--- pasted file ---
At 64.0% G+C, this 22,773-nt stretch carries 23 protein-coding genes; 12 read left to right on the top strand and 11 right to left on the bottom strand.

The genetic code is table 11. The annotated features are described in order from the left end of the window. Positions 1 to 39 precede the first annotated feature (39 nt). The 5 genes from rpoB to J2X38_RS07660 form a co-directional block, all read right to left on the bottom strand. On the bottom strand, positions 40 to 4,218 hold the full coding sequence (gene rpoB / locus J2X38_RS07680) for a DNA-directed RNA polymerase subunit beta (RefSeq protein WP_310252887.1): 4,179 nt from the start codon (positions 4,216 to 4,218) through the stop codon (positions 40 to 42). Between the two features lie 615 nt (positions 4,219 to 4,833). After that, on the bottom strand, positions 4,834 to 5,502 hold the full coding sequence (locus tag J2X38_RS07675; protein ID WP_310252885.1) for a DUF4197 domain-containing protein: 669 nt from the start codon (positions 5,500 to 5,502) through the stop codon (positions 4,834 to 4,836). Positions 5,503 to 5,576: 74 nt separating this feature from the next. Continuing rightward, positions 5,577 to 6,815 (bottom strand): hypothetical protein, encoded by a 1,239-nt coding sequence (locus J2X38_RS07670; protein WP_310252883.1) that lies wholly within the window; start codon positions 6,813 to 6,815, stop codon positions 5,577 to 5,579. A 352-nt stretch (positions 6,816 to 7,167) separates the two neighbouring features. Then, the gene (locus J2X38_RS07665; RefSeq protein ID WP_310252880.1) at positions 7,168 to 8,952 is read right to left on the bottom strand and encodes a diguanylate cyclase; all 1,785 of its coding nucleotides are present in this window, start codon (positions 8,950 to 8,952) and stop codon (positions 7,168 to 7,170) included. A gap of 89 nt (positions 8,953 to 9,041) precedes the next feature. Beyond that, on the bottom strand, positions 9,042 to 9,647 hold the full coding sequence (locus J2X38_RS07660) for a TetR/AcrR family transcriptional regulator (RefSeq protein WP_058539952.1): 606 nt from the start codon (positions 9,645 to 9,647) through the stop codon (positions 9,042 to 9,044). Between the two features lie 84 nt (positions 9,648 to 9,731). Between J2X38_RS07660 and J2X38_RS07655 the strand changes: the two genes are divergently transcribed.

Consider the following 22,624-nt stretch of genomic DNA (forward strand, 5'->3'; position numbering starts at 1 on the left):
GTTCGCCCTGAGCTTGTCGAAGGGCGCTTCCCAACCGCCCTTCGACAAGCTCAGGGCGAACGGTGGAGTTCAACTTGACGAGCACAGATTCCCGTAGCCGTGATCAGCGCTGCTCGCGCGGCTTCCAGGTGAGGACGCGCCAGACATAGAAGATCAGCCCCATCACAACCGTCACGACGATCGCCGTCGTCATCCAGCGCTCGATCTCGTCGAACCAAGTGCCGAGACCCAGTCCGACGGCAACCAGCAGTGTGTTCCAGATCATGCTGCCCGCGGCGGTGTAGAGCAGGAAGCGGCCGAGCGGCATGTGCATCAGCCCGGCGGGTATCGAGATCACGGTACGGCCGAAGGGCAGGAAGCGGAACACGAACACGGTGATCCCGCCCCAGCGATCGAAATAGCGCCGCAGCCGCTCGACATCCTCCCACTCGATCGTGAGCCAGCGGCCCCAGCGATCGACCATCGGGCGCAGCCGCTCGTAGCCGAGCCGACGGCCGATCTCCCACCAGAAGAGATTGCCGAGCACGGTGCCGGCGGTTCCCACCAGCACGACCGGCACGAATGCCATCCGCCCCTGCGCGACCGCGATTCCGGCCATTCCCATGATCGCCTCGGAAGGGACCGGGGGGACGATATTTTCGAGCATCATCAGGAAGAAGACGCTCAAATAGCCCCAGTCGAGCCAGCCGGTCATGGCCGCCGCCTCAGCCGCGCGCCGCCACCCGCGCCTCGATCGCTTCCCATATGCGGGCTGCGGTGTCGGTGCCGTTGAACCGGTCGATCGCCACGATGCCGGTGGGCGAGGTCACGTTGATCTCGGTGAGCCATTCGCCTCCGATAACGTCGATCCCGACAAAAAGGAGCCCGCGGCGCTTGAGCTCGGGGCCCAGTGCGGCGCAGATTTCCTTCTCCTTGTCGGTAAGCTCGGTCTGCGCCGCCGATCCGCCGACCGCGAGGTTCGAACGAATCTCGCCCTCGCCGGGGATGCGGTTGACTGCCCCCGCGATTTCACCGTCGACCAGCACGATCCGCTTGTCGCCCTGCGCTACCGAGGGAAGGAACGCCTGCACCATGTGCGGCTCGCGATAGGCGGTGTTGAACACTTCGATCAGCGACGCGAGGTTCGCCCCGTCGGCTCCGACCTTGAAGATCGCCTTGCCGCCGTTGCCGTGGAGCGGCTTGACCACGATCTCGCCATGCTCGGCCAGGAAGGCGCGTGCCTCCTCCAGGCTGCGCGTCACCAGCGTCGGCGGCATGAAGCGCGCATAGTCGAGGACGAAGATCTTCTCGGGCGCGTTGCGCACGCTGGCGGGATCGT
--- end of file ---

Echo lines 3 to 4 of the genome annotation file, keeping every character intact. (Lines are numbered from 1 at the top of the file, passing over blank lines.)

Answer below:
Consider the following 22,624-nt stretch of genomic DNA (forward strand, 5'->3'; position numbering starts at 1 on the left):
GTTCGCCCTGAGCTTGTCGAAGGGCGCTTCCCAACCGCCCTTCGACAAGCTCAGGGCGAACGGTGGAGTTCAACTTGACGAGCACAGATTCCCGTAGCCGTGATCAGCGCTGCTCGCGCGGCTTCCAGGTGAGGACGCGCCAGACATAGAAGATCAGCCCCATCACAACCGTCACGACGATCGCCGTCGTCATCCAGCGCTCGATCTCGTCGAACCAAGTGCCGAGACCCAGTCCGACGGCAACCAGCAGTGTGTTCCAGATCATGCTGCCCGCGGCGGTGTAGAGCAGGAAGCGGCCGAGCGGCATGTGCATCAGCCCGGCGGGTATCGAGATCACGGTACGGCCGAAGGGCAGGAAGCGGAACACGAACACGGTGATCCCGCCCCAGCGATCGAAATAGCGCCGCAGCCGCTCGACATCCTCCCACTCGATCGTGAGCCAGCGGCCCCAGCGATCGACCATCGGGCGCAGCCGCTCGTAGCCGAGCCGACGGCCGATCTCCCACCAGAAGAGATTGCCGAGCACGGTGCCGGCGGTTCCCACCAGCACGACCGGCACGAATGCCATCCGCCCCTGCGCGACCGCGATTCCGGCCATTCCCATGATCGCCTCGGAAGGGACCGGGGGGACGATATTTTCGAGCATCATCAGGAAGAAGACGCTCAAATAGCCCCAGTCGAGCCAGCCGGTCATGGCCGCCGCCTCAGCCGCGCGCCGCCACCCGCGCCTCGATCGCTTCCCATATGCGGGCTGCGGTGTCGGTGCCGTTGAACCGGTCGATCGCCACGATGCCGGTGGGCGAGGTCACGTTGATCTCGGTGAGCCATTCGCCTCCGATAACGTCGATCCCGACAAAAAGGAGCCCGCGGCGCTTGAGCTCGGGGCCCAGTGCGGCGCAGATTTCCTTCTCCTTGTCGGTAAGCTCGGTCTGCGCCGCCGATCCGCCGACCGCGAGGTTCGAACGAATCTCGCCCTCGCCGGGGATGCGGTTGACTGCCCCCGCGATTTCACCGTCGACCAGCACGATCCGCTTGTCGCCCTGCGCTACCGAGGGAAGGAACGCCTGCACCATGTGCGGCTCGCGATAGGCGGTGTTGAACACTTCGATCAGCGACGCGAGGTTCGCCCCGTCGGCTCCGACCTTGAAGATCGCCTTGCCGCCGTTGCCGTGGAGCGGCTTGACCACGATCTCGCCATGCTCGGCCAGGAAGGCGCGTGCCTCCTCCAGGCTGCGCGTCACCAGCGTCGGCGGCATGAAGCGCGCATAGTCGAGGACGAAGATCTTCTCGGGCGCGTTGCGCACGCTGGCGGGATCGT